Our interviews suggest that data science has some genuinely new aspects connected to:
The increase in the volumes and varieties of data that are becoming available for analysis. More about our lives is recorded digitally, and hence is available for analysis, than ever before – from transactional data, to social network data, to text, sound and image data.
The new opportunities to apply the results of analysis, going from description to prediction, and from reporting to building products and services completely based on data (for example, search and recommendation engines, or matchmaking platforms).
These new opportunities for analysis and action raise an immediate question:
2. What are the skills of the effective data scientist?
There is a long list of skills that, it is argued, are needed in data science:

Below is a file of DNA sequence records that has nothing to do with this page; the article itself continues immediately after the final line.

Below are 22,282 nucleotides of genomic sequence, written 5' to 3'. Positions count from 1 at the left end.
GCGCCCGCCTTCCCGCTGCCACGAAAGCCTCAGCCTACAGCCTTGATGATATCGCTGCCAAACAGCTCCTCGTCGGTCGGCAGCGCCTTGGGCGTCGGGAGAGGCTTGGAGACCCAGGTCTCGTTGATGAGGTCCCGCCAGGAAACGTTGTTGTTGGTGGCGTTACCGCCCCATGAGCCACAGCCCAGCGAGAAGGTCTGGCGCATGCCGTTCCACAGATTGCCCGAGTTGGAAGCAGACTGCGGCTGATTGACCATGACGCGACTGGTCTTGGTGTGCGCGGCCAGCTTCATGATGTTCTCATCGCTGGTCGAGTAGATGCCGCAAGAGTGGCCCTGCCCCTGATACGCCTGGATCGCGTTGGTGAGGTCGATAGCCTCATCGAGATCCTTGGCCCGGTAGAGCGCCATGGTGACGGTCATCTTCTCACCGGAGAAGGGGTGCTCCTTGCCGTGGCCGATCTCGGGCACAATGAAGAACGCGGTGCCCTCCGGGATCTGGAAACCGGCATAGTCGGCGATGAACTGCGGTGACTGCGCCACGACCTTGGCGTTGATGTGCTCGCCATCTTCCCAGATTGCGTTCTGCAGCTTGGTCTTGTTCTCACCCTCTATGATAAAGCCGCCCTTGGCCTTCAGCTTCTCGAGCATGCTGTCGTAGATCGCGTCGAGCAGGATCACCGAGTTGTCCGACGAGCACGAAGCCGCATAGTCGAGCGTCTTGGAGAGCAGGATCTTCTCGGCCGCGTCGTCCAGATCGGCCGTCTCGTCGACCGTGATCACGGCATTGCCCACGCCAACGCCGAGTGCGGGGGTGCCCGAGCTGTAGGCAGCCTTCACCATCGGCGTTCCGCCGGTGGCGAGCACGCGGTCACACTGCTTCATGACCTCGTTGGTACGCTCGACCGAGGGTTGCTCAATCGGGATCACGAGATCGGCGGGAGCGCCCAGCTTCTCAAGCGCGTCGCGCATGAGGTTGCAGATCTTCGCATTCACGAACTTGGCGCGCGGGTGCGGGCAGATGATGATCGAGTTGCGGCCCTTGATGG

Business understanding: knowing which questions to ask
Software engineering: coding, algorithm design, and database management
Data analysis: both traditional statistics and machine learning
Communication: visualisation and storytelling
Some people doubt all these skills can be found in the same person. Is the data scientist a single person – again, a ‘unicorn’ – or are these skills spread across teams of discipline specialists – erm, a hydra?
Our interviews reveal a spectrum, with variation partly linked to the levels of data work in a company: Large companies tend to support a deeper division of data labour, with more specialisation within their teams. We often see a combination of PhDs who do analysis and people from management consultancy backgrounds who feed them questions and communicate the answers. At the other extreme, start-ups seem to prefer generalists, for their flexibility.